National trends in emergency department visits and hospitalizations for food-induced anaphylaxis in US children

Megan S. Motosue, Fernanda Bellolio, Holly K. Van Houten, Nilay D Shah, Ronna L. Campbell

Research output: Contribution to journalArticle

11 Citations (Scopus)

Abstract

Background: Food is the leading cause of anaphylaxis in children seen in emergency departments in the United States, yet data on emergency department visits and hospitalizations related to food-induced anaphylaxis are limited. The objective of our study was to examine national time trends of pediatric food-induced anaphylaxis-related emergency department visits and hospitalizations. Methods: We conducted an observational study using a national administrative claims database from 2005 through 2014. Participants were younger than 18 years with an emergency department visit or hospitalization for food-induced anaphylaxis. Outcome measures of our study included time trends of pediatric food-induced anaphylaxis-related emergency department visits and hospitalizations, including observations (in an emergency department or a hospital unit), inpatient admissions, and intensive care unit admissions. Results: During the study period, participants had 7310 food-induced anaphylaxis-related emergency department visits. Emergency department visits for food-induced anaphylaxis increased by 214% (P <.001); the highest rates were in infants and toddlers (age 0-2 years). Rates of emergency department visits significantly increased in all age-groups, with the highest increase in adolescents (age 13-17 years: 413%; P <.001). Peanuts accounted for the highest rates (5.85 per 100 000 in 2014) followed by tree nuts/seeds (4.62 per 100 000 in 2014). The greatest increase in rates of emergency department visits for food-induced anaphylaxis occurred with tree nuts/seeds (373.0% increase during the study period). Conclusions: The incidence of food-induced anaphylaxis has significantly increased over time in children of all ages. Food-induced anaphylaxis in children is an important national public health concern.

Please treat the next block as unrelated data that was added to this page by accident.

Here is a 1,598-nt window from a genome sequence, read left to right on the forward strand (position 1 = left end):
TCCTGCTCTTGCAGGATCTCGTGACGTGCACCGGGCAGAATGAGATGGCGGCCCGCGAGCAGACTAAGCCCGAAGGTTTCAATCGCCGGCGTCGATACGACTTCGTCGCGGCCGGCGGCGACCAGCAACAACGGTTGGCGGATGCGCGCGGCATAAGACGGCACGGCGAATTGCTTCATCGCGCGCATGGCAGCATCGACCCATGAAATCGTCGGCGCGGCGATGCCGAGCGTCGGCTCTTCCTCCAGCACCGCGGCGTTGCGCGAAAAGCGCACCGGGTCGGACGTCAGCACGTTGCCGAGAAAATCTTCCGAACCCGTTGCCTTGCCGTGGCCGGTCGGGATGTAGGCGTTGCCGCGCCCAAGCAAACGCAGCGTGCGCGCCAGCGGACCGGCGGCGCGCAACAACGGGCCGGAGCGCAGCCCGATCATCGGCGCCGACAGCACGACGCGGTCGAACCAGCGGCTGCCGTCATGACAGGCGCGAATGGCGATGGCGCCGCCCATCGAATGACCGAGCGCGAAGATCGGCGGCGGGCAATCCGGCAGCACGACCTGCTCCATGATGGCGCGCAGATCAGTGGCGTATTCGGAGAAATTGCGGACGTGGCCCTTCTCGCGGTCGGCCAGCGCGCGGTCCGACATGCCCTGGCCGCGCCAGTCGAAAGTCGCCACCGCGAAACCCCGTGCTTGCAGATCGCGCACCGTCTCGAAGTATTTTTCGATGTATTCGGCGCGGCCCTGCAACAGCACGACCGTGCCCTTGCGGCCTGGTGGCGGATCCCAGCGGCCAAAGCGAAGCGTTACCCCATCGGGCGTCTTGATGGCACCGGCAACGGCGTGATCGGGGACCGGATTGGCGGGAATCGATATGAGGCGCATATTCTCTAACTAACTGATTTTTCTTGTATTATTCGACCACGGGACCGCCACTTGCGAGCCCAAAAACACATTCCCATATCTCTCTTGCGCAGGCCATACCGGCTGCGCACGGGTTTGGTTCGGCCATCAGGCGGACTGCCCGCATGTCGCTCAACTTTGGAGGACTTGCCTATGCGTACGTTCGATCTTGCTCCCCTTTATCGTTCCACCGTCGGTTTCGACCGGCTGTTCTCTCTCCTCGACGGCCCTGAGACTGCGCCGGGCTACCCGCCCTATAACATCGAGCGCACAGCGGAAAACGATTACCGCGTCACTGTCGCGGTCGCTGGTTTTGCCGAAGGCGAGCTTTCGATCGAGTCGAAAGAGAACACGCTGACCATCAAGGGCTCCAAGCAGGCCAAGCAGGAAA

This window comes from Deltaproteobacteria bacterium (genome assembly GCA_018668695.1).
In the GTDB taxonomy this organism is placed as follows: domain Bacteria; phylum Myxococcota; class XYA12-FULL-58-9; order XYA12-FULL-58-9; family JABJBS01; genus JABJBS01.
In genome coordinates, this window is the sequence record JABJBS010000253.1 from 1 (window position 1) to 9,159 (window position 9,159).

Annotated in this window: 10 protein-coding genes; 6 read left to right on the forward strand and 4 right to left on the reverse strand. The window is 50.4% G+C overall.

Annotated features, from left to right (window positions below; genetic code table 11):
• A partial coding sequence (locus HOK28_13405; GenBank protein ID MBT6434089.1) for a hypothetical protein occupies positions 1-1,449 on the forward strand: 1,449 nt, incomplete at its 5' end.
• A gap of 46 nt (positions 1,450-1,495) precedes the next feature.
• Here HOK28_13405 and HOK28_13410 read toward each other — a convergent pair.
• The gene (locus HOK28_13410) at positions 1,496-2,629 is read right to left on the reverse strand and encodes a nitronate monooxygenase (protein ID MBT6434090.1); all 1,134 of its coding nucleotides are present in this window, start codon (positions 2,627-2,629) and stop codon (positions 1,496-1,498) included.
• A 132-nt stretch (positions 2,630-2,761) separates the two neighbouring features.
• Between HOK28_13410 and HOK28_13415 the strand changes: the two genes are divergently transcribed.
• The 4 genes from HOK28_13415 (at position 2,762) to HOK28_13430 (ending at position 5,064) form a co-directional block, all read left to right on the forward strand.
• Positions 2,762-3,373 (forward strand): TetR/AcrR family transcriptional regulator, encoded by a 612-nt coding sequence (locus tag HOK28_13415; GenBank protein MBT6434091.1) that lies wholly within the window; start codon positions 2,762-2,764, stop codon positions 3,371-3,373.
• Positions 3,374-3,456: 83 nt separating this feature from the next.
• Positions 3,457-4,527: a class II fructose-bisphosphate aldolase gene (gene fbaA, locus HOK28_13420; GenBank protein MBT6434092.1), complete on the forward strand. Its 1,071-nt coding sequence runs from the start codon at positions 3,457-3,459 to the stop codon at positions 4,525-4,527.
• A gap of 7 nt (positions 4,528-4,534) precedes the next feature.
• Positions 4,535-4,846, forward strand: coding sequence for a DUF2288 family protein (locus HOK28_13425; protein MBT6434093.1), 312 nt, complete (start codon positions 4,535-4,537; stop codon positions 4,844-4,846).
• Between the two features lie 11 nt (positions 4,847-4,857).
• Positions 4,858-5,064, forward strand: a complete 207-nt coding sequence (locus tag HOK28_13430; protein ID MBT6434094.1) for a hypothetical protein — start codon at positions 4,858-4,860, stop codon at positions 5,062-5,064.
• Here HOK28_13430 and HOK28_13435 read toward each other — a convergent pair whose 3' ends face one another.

Original languageEnglish (US)
Pages (from-to)538-544
Number of pages7
JournalPediatric Allergy and Immunology
Volume29
Issue number5
DOIs
StatePublished - Aug 1 2018

Fingerprint

Anaphylaxis
Hospital Emergency Service
Hospitalization
Food
Nuts
Seeds
Pediatrics
Hospital Units
Observational Studies
Intensive Care Units
Inpatients
Public Health
Age Groups